By Greg Suttor & Scott Leon
The 2016 census paints a picture of rapid changes and new trends in rental housing in the Toronto area. This bulletin focuses on six highlights from the new data released by Statistics Canada on October 25, 2017 (www.statcan.gc.ca/daily-quotidien/171025/dq171025c-eng.htm?CMP=mstatcan ).
Rental housing dominates recent growth and change
Toronto-area growth was predominantly in rental housing in the five years from 2011 to 2016.
Of the net 146,000 households added, 85,000 or 58 percent were renting their home. This has changed the overall balance between owners and renters in the Toronto area, raising the share who rent from 32 percent to 35 percent of our 2.1 million households.
This dominance of rental is a big change from the preceding two decades when homeownership rates rose significantly. It is a reversal from the prior census period (2006 to 2011) when the rental sector grew by just 60,000 households while the homeowner sector grew by 140,000.
Not since the 1960s and 1970s has rental housing been so prominent in Toronto’s growth.
This change relates to home purchase being less affordable – although the census does not tell us this directly. Many Torontonians have to rent longer and buy later in life, or are unable to buy a home at all.
This plateauing or declining ownership rate echoes similar shifts in other countries. High prices, wide income disparities, and challenging job markets put limits on how high the homeownership rate can go.
The prominence of renting also relates to the arrival in the housing market of the millennial generation. Although the number of renters rose in every age bracket, the big increases were in the 25-34 and 55-75 age groups, with an extra 29,000 renting households in each of these.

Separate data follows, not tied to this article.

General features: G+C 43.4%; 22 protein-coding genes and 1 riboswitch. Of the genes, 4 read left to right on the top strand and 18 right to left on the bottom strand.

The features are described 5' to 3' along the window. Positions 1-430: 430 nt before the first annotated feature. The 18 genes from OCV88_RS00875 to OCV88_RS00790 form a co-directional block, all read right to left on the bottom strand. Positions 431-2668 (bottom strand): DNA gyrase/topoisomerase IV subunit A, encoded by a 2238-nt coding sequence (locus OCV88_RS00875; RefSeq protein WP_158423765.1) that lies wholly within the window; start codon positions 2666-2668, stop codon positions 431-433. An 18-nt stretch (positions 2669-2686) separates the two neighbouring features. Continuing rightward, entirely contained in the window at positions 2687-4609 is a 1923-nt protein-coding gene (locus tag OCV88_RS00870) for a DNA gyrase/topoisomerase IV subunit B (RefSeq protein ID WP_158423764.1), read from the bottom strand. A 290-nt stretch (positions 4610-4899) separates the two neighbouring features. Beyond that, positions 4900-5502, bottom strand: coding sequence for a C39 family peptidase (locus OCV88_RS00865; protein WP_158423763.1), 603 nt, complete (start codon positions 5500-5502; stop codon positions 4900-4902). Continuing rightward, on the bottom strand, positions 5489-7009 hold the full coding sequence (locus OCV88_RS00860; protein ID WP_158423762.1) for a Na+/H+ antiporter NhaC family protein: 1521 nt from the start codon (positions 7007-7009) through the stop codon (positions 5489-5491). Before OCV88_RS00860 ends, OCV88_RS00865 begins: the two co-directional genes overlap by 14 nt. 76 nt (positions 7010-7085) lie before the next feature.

Condo rentals have grown rapidly
The Toronto area added 45,000 condo renter households from 2011 to 2016.
The percent of renters living in condos shot up from 12 percent to 17 percent of all renters in this short period. With almost flatlined numbers of units in conventional all-rental buildings, the latter shrank in relative terms by a similar proportion. The share of renters in houses or other dwelling types (duplexes, etc.) did not change much.
Millennials’ ability to own homes and afford rent has declined
People under age 35, the millennial generation, saw their housing affordability and homeownership rates deteriorate in 2011-2016.
The census reports the number of people paying over the 30 percent of gross income on rent – the standard benchmark for affordability problems. Fully half of millennial renters are overburdened in these terms, up from one third in 2011. By 2016 over 100,000 Toronto-area households under 35 paid more than that affordable benchmark – about twice the number in 2011.
For millennial homeowners it is not much better. Among households maintained by a person under 35, the share owning their homes has decreased markedly, down 6 percent to 39 percent owning in just 5 years. And over 41 percent of homeowners under 35 struggle with housing costs, up from 36 percent in 2006.
This is a divergence from the pattern for households maintained by a person age 35-64. In this group the numbers over the affordability benchmark decreased by 80,000 over the same period. The ownership rate in the 35-64 cohort slipped only 1 percentage point.
Rents are rising and high-end housing stock is increasing
The overall balance between lower, mid-range, and upper rents has shifted dramatically.
The number of dwellings renting for under $1,000 a month declined by 122,000 – or 1 in every 6 rental units. Meanwhile the number renting for $1,000–$1,499 monthly rose by 96,000 and the number costing $1,500 or more surged by 163,000. In 2011 just 9 percent of rented dwellings cost $1,500 and up, but this rose to 30 percent of rented dwellings by 2016.